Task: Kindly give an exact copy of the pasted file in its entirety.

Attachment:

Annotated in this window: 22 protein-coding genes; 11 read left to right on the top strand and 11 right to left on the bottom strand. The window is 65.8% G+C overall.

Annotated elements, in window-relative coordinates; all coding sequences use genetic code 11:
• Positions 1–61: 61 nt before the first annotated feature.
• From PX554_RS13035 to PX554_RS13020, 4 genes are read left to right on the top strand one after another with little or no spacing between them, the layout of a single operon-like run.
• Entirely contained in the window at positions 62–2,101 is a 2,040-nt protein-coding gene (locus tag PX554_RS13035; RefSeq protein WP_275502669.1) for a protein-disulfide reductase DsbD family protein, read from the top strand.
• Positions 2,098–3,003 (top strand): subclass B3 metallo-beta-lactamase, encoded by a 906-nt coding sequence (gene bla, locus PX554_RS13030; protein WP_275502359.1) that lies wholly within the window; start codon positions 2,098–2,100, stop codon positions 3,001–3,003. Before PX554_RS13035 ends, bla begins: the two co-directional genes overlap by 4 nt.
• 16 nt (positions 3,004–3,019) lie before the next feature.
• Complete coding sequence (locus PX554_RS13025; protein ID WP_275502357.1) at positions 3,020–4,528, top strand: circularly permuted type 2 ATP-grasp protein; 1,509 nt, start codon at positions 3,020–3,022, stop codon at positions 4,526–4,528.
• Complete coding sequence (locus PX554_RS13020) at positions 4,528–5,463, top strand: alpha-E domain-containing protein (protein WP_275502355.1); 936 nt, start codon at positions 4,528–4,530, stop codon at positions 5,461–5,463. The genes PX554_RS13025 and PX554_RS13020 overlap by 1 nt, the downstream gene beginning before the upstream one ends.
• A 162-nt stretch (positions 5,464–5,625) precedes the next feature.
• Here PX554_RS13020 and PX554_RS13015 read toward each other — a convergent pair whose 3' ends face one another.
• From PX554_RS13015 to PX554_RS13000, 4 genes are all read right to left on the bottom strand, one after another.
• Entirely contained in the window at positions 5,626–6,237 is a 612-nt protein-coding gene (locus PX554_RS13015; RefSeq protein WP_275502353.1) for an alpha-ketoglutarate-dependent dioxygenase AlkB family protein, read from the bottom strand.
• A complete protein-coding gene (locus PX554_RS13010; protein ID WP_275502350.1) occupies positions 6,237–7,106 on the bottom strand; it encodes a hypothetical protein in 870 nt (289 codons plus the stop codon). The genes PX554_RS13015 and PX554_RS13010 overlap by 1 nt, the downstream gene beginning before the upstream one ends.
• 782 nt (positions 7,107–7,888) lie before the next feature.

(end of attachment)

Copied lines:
Annotated in this window: 22 protein-coding genes; 11 read left to right on the top strand and 11 right to left on the bottom strand. The window is 65.8% G+C overall.

Annotated elements, in window-relative coordinates; all coding sequences use genetic code 11:
• Positions 1–61: 61 nt before the first annotated feature.
• From PX554_RS13035 to PX554_RS13020, 4 genes are read left to right on the top strand one after another with little or no spacing between them, the layout of a single operon-like run.
• Entirely contained in the window at positions 62–2,101 is a 2,040-nt protein-coding gene (locus tag PX554_RS13035; RefSeq protein WP_275502669.1) for a protein-disulfide reductase DsbD family protein, read from the top strand.
• Positions 2,098–3,003 (top strand): subclass B3 metallo-beta-lactamase, encoded by a 906-nt coding sequence (gene bla, locus PX554_RS13030; protein WP_275502359.1) that lies wholly within the window; start codon positions 2,098–2,100, stop codon positions 3,001–3,003. Before PX554_RS13035 ends, bla begins: the two co-directional genes overlap by 4 nt.
• 16 nt (positions 3,004–3,019) lie before the next feature.
• Complete coding sequence (locus PX554_RS13025; protein ID WP_275502357.1) at positions 3,020–4,528, top strand: circularly permuted type 2 ATP-grasp protein; 1,509 nt, start codon at positions 3,020–3,022, stop codon at positions 4,526–4,528.
• Complete coding sequence (locus PX554_RS13020) at positions 4,528–5,463, top strand: alpha-E domain-containing protein (protein WP_275502355.1); 936 nt, start codon at positions 4,528–4,530, stop codon at positions 5,461–5,463. The genes PX554_RS13025 and PX554_RS13020 overlap by 1 nt, the downstream gene beginning before the upstream one ends.
• A 162-nt stretch (positions 5,464–5,625) precedes the next feature.
• Here PX554_RS13020 and PX554_RS13015 read toward each other — a convergent pair whose 3' ends face one another.
• From PX554_RS13015 to PX554_RS13000, 4 genes are all read right to left on the bottom strand, one after another.
• Entirely contained in the window at positions 5,626–6,237 is a 612-nt protein-coding gene (locus PX554_RS13015; RefSeq protein WP_275502353.1) for an alpha-ketoglutarate-dependent dioxygenase AlkB family protein, read from the bottom strand.
• A complete protein-coding gene (locus PX554_RS13010; protein ID WP_275502350.1) occupies positions 6,237–7,106 on the bottom strand; it encodes a hypothetical protein in 870 nt (289 codons plus the stop codon). The genes PX554_RS13015 and PX554_RS13010 overlap by 1 nt, the downstream gene beginning before the upstream one ends.
• 782 nt (positions 7,107–7,888) lie before the next feature.